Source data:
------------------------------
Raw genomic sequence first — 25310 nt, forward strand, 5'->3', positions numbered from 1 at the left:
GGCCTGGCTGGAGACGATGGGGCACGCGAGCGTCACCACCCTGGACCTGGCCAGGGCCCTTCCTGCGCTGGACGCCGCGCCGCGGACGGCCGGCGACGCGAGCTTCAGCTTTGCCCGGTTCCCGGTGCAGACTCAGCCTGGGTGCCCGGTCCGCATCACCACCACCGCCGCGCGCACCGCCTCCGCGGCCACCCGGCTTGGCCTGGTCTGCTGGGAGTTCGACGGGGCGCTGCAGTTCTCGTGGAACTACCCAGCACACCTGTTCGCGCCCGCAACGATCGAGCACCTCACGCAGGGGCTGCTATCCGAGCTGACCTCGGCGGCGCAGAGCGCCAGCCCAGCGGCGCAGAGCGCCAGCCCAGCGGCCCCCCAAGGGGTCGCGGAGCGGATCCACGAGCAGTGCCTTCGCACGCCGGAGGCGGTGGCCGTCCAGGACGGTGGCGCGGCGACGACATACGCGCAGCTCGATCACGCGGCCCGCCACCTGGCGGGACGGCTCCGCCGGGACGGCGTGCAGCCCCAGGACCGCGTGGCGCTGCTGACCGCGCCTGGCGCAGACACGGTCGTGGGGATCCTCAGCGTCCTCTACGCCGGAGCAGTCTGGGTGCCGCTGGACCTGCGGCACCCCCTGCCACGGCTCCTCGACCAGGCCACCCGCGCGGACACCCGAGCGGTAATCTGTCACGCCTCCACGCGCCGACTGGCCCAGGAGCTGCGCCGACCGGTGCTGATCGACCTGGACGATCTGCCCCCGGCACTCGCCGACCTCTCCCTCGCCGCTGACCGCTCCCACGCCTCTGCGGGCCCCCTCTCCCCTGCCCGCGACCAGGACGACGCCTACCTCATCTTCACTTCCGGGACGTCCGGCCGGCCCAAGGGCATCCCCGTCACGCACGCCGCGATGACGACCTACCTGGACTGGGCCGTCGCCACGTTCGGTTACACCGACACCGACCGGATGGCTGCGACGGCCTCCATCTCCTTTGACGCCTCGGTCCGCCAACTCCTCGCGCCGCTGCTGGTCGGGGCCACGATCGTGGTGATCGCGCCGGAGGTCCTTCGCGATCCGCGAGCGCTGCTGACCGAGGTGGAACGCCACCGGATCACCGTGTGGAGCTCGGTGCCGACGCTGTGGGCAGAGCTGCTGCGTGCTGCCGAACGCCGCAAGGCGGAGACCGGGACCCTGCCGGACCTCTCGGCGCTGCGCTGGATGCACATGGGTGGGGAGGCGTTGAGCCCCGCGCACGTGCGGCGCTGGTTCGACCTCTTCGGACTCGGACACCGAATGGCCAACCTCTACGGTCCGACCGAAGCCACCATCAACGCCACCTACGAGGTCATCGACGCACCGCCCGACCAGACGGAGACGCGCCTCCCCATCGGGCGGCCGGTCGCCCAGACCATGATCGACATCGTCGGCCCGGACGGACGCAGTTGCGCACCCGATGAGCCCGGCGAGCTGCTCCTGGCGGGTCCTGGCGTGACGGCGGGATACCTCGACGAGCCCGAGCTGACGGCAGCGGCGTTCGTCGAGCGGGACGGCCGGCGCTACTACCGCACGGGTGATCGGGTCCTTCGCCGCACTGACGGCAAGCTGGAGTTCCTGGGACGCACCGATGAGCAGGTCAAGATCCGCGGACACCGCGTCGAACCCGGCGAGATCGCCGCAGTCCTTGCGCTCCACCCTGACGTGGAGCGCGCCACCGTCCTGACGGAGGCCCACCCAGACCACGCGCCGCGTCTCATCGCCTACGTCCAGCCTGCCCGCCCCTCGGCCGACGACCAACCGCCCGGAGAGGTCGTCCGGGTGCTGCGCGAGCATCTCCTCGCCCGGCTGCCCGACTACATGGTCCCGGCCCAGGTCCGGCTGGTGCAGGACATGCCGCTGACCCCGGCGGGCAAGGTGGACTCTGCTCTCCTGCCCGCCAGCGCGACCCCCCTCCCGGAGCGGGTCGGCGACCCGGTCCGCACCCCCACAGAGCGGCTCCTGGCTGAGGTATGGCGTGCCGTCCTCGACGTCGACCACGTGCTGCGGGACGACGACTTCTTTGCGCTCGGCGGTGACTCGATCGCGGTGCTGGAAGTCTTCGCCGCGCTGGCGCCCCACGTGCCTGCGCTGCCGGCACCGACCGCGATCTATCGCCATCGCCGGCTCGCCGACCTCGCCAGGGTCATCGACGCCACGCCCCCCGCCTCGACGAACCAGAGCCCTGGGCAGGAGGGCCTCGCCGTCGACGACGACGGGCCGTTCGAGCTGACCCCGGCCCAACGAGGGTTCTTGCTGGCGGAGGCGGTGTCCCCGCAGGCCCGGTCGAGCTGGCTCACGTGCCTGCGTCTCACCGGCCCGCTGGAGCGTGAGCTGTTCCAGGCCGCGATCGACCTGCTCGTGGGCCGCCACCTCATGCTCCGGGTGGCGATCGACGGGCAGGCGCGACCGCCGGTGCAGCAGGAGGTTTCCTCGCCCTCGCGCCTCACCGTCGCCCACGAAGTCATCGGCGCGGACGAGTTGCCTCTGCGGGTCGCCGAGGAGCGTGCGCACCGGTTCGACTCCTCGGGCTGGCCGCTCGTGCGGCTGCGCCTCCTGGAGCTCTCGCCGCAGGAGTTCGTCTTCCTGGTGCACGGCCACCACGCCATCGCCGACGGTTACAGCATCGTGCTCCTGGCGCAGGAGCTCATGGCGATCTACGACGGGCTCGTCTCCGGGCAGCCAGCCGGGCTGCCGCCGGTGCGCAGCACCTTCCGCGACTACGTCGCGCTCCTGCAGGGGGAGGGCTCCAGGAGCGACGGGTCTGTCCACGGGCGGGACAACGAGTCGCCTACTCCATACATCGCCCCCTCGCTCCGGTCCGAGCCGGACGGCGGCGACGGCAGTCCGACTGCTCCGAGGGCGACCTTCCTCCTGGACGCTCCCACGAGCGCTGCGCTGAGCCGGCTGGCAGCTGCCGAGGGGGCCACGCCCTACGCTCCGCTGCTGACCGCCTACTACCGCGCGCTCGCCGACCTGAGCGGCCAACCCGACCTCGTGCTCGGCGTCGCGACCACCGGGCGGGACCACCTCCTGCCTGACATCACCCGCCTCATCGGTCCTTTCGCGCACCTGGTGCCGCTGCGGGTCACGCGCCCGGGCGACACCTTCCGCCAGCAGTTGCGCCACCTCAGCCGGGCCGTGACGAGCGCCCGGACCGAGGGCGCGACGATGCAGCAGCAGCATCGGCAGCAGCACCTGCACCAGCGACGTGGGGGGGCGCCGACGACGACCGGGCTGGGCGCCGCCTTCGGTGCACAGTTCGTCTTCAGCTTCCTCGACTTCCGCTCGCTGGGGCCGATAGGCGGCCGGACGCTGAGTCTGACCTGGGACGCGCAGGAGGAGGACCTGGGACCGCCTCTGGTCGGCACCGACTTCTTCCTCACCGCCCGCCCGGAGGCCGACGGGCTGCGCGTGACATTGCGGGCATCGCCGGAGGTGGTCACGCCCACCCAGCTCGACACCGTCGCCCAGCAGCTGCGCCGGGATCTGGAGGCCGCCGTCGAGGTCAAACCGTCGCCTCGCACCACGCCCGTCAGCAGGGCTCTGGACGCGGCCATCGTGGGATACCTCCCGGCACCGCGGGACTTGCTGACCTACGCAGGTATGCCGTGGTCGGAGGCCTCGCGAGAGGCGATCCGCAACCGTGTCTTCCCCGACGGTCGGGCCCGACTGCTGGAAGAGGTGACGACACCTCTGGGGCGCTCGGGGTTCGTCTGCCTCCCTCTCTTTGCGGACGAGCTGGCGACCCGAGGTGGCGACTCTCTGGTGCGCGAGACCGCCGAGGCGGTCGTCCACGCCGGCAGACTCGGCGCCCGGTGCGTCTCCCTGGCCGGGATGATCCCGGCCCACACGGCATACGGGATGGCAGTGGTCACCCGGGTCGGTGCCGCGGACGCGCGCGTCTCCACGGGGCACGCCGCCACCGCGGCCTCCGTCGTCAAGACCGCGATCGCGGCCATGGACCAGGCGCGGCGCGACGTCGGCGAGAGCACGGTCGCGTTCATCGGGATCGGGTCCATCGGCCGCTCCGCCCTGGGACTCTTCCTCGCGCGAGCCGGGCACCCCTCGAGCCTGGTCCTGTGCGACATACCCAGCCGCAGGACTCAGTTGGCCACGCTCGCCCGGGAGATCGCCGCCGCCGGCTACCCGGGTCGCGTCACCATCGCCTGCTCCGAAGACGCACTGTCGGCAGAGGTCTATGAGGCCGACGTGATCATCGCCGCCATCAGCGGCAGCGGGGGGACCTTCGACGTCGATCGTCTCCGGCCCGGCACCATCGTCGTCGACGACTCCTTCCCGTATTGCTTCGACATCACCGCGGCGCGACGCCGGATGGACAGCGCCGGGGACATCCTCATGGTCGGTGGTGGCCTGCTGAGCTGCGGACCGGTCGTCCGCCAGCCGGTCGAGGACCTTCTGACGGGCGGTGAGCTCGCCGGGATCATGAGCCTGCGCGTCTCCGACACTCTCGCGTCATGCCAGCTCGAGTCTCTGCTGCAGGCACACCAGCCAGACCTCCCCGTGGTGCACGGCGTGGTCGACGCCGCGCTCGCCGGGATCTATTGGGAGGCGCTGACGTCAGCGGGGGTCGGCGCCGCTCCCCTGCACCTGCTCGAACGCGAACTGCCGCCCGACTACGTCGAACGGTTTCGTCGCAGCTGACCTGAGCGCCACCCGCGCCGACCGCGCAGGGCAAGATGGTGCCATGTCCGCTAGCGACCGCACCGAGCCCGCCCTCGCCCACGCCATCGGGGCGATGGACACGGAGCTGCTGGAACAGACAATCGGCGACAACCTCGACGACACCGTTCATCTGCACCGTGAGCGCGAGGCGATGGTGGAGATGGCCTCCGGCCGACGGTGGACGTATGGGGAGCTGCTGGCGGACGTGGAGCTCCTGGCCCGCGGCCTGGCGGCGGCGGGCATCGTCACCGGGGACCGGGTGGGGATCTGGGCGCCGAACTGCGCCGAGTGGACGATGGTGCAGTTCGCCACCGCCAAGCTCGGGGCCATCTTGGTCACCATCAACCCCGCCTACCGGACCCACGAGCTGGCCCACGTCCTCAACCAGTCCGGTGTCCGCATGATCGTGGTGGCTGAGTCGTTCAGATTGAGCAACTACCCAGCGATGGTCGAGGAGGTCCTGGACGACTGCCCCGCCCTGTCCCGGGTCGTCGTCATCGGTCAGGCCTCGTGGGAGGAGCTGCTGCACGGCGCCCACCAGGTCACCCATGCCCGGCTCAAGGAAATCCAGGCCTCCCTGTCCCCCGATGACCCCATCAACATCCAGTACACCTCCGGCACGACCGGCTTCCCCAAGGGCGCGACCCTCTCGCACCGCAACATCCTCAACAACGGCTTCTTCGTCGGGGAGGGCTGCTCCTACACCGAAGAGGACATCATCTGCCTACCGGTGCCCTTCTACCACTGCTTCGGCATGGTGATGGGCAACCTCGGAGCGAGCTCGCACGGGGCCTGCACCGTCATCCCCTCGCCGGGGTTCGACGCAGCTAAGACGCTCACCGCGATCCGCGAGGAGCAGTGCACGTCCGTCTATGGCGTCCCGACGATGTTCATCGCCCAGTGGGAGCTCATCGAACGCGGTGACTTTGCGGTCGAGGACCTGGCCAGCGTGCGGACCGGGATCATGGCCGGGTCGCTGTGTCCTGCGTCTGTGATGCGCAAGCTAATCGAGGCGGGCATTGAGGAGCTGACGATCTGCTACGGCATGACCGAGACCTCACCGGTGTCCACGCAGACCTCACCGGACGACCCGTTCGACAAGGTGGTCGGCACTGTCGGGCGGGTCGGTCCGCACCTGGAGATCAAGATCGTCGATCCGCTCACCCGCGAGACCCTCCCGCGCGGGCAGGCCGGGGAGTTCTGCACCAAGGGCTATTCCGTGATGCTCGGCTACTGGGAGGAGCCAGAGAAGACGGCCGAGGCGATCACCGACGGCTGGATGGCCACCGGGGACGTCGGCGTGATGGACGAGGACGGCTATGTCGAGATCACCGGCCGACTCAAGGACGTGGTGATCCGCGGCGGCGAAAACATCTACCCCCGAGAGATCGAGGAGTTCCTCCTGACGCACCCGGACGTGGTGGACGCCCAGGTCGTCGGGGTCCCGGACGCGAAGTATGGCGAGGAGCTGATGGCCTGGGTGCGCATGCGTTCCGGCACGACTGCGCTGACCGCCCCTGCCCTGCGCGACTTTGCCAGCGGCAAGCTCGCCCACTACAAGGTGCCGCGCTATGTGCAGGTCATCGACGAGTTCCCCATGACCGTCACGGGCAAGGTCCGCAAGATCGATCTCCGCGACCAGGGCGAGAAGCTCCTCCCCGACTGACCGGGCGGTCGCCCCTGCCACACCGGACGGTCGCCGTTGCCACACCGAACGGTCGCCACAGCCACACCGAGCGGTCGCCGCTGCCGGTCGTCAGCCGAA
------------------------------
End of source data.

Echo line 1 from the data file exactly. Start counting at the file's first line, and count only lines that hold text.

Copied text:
Raw genomic sequence first — 25310 nt, forward strand, 5'->3', positions numbered from 1 at the left: